Vanadium Flow Batteries : The Future of Energy

Although history shows redox fuel cell concepts emerged around 1955, NASA brought the idea to life in the ’70s during the energy crisis of that time. NASA continued development but struggled to find a solution that would deliver efficiency in fluctuating temperatures.

Lithium-ion batteries were developed in the ‘80s to meet the needs for more compact, higher capacity energy storage and are the most popular device today.

StorEn created a vanadium flow battery as a safe, long-lasting alternative to current storage solutions. The StorEn team developed a battery that delivers several advantages through patented technologies:

  • Higher power density than other vanadium flow batteries (about double that of competitors) to facilitate quicker recharge.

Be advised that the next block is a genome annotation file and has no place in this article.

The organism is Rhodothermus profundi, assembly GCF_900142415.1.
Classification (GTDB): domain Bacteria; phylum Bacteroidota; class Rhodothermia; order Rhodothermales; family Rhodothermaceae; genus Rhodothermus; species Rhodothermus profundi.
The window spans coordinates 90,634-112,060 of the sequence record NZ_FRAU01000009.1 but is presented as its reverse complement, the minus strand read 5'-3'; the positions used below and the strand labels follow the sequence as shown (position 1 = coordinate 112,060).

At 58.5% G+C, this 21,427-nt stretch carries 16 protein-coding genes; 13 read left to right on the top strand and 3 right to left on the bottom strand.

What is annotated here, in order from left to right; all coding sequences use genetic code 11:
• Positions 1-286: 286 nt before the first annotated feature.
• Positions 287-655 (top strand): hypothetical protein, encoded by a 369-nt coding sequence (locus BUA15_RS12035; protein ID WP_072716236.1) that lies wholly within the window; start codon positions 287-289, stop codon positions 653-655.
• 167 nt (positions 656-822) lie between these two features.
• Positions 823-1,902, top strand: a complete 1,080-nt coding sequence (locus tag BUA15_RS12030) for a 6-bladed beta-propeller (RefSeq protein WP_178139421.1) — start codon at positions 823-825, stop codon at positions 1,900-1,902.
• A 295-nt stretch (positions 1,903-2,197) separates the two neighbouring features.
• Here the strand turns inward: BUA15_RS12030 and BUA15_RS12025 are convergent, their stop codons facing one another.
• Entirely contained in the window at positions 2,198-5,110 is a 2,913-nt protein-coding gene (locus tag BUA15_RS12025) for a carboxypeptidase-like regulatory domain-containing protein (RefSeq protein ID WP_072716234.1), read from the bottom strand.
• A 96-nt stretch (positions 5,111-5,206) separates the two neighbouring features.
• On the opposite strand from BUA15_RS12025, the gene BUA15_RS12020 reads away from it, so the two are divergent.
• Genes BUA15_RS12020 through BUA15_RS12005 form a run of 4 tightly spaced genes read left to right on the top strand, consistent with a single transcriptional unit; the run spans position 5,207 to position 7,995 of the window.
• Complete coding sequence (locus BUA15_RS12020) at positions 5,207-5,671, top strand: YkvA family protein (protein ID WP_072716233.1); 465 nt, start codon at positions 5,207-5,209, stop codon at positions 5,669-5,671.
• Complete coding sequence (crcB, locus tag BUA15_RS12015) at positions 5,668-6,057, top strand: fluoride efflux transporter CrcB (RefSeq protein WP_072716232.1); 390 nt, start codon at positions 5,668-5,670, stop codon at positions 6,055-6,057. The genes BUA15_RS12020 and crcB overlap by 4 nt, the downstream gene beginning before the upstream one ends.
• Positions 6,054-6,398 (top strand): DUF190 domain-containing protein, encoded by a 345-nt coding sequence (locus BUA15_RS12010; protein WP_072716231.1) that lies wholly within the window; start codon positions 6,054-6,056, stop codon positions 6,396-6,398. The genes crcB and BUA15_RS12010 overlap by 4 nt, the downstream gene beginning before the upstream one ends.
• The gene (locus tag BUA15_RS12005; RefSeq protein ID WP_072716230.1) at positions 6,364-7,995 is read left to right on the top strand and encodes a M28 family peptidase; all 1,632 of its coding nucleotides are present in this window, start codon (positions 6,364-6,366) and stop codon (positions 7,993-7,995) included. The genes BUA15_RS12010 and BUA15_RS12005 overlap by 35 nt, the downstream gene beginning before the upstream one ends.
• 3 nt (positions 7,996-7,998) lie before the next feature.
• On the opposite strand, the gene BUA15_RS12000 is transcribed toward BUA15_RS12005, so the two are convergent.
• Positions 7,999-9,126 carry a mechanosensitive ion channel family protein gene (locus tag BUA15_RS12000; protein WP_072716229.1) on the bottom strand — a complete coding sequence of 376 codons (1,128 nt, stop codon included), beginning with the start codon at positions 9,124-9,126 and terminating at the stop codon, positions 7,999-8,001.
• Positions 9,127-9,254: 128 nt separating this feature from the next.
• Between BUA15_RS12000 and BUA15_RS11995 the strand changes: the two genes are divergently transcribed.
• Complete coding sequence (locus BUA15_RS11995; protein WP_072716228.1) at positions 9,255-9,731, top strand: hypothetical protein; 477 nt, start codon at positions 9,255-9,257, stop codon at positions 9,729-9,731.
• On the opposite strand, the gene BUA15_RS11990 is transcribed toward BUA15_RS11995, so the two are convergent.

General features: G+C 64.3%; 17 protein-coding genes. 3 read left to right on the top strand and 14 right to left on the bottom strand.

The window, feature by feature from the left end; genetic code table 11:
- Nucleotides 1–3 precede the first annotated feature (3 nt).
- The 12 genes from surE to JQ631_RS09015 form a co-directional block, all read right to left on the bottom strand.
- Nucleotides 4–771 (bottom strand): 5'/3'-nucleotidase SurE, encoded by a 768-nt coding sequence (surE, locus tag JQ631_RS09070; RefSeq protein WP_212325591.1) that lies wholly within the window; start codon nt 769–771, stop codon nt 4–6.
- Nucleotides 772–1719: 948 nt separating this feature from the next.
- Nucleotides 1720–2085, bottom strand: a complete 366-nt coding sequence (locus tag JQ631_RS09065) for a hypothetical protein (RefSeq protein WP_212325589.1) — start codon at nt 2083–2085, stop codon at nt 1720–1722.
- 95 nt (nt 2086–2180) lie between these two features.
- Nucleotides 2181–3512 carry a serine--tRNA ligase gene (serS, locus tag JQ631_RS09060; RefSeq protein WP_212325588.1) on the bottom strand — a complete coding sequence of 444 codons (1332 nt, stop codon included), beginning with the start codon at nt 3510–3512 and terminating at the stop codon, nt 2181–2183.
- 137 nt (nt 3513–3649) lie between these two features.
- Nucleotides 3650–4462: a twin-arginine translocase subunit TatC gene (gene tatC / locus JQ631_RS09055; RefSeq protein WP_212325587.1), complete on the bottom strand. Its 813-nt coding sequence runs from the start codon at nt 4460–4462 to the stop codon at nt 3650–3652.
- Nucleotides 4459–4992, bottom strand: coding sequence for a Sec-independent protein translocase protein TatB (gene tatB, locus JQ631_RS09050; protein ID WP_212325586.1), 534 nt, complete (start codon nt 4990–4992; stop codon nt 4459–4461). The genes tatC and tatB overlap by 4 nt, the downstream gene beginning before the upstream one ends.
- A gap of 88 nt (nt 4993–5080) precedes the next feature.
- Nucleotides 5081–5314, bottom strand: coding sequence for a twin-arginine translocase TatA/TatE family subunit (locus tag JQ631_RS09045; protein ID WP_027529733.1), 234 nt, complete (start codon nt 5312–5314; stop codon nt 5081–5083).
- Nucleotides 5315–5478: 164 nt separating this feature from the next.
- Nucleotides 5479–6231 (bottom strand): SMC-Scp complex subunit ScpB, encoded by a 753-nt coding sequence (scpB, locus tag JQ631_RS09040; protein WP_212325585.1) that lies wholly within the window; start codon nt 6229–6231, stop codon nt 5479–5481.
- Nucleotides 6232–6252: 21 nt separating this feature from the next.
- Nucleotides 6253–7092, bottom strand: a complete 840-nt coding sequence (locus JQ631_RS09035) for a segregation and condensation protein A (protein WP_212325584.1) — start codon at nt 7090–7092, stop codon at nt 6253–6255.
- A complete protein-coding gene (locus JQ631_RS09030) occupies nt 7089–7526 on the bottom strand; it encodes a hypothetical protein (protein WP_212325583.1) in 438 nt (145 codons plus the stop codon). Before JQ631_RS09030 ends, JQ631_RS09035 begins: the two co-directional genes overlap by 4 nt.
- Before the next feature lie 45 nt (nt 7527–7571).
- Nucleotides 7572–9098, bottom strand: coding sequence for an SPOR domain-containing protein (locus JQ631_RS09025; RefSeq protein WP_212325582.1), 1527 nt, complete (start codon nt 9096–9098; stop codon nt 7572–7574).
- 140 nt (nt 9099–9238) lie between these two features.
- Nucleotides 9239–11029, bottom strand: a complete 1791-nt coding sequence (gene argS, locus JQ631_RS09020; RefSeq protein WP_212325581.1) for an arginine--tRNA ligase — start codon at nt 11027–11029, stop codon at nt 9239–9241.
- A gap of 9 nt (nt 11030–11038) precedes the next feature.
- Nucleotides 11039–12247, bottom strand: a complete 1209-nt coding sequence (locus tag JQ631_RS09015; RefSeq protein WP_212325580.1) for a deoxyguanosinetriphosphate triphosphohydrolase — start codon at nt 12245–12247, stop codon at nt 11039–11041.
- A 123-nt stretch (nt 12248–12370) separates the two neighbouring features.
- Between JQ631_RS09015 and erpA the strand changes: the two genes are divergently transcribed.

• An electrolyte rebalancing method and a leak elimination system to reduce the need for maintenance.
  • An extended temperature range for operation to improve battery versatility.

StorEn battery’s increased power density enables StorEn to reduce the size of the battery stack. With smaller plates able to deliver performance at parity with larger sizes, less material (such as membrane material) is required, lowering material cost by as much as 50%. The battery also has a better fluid dynamic, facilitating effective operation at lower pressure, which increases round-trip efficiency.

The result is an initial battery price of $400 per kWh of energy storage capacity, but that doesn’t capture the full story. The relatively long 25-year battery lifespan, combined with full rechargeability and reusability, results in a cost of $0.02/cycle, which is competitive with the best lithium-based batteries.

StorEn anticipates first units will ship in 2019.